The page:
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Friday, March 1, 2024
March 1, 2024

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Washougal, Woodland school levies on Tuesday’s ballot

Districts ask residents to pass funding measures

By , Columbian staff writer
Published:

Voters in Washougal and Woodland, heads up: The deadline to get special election ballots for local schools funding measures is right around the corner.

Tuesday will be the last day for voters in each respective town to cast their votes on replacement levies for the Washougal School District and Woodland Public Schools. Since both districts failed attempts to pass these levies at the Feb. 14 special election earlier this year, this will be each district’s last chance to approve continued funding for next school year.

Without the support of a local levy — which the vast majority of school districts in Washington maintain — each district would be forced to make massive cuts to staff, nursing and counseling services, elective classes and extracurricular activities like athletics.

Washougal running two levies

The two measures Washougal set to run in April are unchanged from the levies that failed on Feb. 14. The measures are a combined effort to replace an existing levy that is set to expire at the end of this year.

The first measure — the enhanced programs and operations levy — funds extracurricular activities, student programs and staff supports not funded by the state. It is expected to collect $31.5 million over 2024, 2025 and 2026 at an estimated rate of $1.99 per $1,000 assessed property value.

The second measure — the capital levy for technology, health and safety — will fund tech upgrades throughout the district and a new roof for Washougal High School. That measure is expected to collect $9.05 million over three years at an estimated rate of 21 cents per $1,000 assessed property value in 2024, 84 cents per $1,000 in 2025 and 85 cents per $1,000 in 2026.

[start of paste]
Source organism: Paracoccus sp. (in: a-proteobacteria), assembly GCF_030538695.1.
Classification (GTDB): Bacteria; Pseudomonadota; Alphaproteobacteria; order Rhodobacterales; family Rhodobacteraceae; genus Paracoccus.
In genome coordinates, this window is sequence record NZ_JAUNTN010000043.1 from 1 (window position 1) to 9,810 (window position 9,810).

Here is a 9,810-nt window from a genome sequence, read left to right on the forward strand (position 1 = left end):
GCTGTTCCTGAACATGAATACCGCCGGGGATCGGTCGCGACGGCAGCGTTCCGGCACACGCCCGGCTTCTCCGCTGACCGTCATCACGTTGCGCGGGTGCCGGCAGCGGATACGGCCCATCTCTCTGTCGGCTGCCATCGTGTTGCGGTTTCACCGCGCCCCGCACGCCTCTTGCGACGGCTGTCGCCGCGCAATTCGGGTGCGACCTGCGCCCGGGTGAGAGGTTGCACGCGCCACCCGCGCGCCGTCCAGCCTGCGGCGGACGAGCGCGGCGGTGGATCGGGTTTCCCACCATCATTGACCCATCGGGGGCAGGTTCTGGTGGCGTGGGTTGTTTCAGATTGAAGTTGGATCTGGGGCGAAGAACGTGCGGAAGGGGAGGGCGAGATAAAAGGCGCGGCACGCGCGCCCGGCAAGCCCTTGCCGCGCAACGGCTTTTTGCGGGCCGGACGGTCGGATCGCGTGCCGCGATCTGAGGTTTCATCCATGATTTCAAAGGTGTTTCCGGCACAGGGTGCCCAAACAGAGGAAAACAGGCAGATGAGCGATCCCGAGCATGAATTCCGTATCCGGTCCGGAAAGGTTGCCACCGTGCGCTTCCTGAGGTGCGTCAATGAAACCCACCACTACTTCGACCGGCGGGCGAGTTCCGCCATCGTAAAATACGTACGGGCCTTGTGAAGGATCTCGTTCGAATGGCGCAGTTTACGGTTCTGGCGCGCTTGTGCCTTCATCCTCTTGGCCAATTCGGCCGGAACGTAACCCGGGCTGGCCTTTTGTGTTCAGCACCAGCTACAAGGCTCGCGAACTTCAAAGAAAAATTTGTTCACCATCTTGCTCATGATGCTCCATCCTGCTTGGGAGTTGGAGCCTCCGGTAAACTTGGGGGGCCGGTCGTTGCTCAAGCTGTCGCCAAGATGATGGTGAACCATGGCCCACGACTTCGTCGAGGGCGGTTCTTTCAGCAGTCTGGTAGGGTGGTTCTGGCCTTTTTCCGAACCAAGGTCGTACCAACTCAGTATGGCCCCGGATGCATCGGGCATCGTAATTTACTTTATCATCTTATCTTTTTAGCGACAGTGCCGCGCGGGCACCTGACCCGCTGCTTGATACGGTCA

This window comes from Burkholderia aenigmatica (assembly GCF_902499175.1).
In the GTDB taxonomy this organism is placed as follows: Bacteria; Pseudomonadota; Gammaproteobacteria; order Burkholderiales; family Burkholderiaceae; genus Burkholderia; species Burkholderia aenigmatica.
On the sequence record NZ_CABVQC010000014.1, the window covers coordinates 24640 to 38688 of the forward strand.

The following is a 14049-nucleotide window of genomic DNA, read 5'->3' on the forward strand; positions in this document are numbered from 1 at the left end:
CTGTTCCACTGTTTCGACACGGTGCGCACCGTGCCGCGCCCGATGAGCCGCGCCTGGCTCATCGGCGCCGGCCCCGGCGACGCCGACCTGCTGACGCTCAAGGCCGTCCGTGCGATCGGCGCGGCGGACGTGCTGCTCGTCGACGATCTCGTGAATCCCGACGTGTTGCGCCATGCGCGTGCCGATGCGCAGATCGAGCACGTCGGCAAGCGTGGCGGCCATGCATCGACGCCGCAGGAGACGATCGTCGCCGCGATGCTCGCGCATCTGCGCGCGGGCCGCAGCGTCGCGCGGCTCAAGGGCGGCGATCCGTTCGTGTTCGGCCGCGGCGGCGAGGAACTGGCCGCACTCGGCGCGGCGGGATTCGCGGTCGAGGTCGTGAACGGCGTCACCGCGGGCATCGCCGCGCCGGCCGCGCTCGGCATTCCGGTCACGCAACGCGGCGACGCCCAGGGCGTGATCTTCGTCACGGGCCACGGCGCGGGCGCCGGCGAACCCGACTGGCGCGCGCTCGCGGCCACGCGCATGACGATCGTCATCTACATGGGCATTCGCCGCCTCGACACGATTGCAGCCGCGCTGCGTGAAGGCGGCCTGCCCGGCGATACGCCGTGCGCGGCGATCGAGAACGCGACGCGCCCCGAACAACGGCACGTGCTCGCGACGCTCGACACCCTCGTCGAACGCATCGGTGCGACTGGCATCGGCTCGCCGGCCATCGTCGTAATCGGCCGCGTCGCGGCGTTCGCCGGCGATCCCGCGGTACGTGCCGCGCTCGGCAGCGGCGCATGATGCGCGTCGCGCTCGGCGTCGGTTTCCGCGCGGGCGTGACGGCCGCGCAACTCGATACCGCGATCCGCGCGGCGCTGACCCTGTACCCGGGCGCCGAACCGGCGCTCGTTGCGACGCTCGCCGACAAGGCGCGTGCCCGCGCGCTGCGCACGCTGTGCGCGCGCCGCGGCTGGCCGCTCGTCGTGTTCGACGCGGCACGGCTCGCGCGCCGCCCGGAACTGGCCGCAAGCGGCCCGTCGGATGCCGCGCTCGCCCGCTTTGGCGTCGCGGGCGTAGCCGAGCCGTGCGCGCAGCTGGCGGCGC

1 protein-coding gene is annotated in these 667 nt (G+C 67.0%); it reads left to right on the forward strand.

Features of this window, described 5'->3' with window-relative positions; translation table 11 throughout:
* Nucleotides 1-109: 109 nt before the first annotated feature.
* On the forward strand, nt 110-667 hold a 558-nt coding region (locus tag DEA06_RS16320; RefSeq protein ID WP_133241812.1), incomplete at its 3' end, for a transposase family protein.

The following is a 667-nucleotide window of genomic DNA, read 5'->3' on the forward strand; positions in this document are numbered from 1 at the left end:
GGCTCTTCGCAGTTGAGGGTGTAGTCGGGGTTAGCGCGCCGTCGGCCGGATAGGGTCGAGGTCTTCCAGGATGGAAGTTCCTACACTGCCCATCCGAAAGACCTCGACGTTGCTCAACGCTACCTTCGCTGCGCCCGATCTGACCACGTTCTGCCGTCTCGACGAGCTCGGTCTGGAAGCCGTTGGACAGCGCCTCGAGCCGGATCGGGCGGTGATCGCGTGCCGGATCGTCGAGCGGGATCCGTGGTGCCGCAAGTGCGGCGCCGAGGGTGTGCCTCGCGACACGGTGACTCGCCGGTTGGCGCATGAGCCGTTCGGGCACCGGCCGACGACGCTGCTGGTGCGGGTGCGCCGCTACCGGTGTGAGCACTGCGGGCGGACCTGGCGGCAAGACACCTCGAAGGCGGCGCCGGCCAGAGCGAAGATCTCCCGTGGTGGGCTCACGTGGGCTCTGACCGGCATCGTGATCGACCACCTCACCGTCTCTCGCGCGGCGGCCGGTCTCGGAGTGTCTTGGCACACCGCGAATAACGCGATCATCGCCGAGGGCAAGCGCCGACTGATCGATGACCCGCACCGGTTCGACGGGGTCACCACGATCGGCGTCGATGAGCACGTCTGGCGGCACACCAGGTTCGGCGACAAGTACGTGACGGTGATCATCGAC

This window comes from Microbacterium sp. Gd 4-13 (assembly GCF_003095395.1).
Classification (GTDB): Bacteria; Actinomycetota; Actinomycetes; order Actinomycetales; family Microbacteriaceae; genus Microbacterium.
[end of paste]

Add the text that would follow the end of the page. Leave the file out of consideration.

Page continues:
Washougal superintendent Mary Templeton estimates that 18 percent of the district’s annual budget is funded by the existing levy. In the weeks since the February failure, Templeton and other district leaders have ramped up communication campaigns about the levy to better reach voters who may have been unaware of the measures’ importance.

“There’s a lot of disproving misinformation, but we get to sit down and talk about that,” Templeton said last month at one of the district’s recent listening sessions: discussion-based gatherings at local schools that offer community stakeholders to sit down one-on-one with leaders and board members to learn about the levy and other district issues. “And we get to say it’s not a new tax and that, for the last 40 years, we’ve had uninterrupted levies running just about every three years to provide what the state hasn’t paid for.”

Templeton said she remains optimistic despite the raised stakes, pointing to how February’s measures failed by only a few hundred votes.

More information on what Washougal’s levies are expected to provide can be found on the district’s website at www.washougal.k12.wa.us/district-budget-information/levy.

Woodland reruns one measure

The conditions of Woodland Public Schools’ proposed measure is also unchanged from the levy that failed Feb. 14 and will also replace an existing levy set to expire at the end of this year. The district also chalks up the failure to a lack of adequate messaging and miscommunication that this measure, too, is a replacement and not a new tax.

The measure would collect $18.77 million over three years at an estimated rate of $1.91 per $1,000 assessed property value.

Fifty-seven percent of levy funds, the district said, would go to supporting basic education resources like teacher and paraeducator salaries. The remainder would go to school safety supports, groundskeeping, and extracurricular activities like athletics and performing arts programs.

More information on what Woodland’s levy would support can be found on the district’s website at www.woodlandschools.org/levy.

Ballots must be either deposited to a designated ballot drop box by 8 p.m. Tuesday or postmarked by April 25 to be counted.

Preliminary election results — which will feature combined results from Clark and Skamania counties for Washougal and Clark and Cowlitz counties for Woodland, respectively — are expected to be released by 8:30 p.m. Tuesday. Up-to-date results will be available on The Columbian’s website at https://www.columbian.com/elections/.

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